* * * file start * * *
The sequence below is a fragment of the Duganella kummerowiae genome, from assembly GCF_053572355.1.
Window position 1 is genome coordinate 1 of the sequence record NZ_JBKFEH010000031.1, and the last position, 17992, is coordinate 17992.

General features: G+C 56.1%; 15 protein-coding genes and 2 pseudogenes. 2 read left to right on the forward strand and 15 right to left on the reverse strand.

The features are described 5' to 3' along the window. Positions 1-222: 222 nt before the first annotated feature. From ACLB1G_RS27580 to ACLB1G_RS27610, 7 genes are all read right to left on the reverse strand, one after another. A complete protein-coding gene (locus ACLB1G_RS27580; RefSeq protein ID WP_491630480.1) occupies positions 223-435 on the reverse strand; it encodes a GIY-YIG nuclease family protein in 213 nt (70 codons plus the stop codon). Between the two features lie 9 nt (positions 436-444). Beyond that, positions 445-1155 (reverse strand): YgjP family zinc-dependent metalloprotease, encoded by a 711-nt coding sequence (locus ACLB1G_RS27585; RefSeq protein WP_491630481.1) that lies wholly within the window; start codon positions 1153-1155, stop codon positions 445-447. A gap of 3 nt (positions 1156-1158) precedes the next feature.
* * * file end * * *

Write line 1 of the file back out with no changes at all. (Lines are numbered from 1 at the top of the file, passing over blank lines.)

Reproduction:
The sequence below is a fragment of the Duganella kummerowiae genome, from assembly GCF_053572355.1.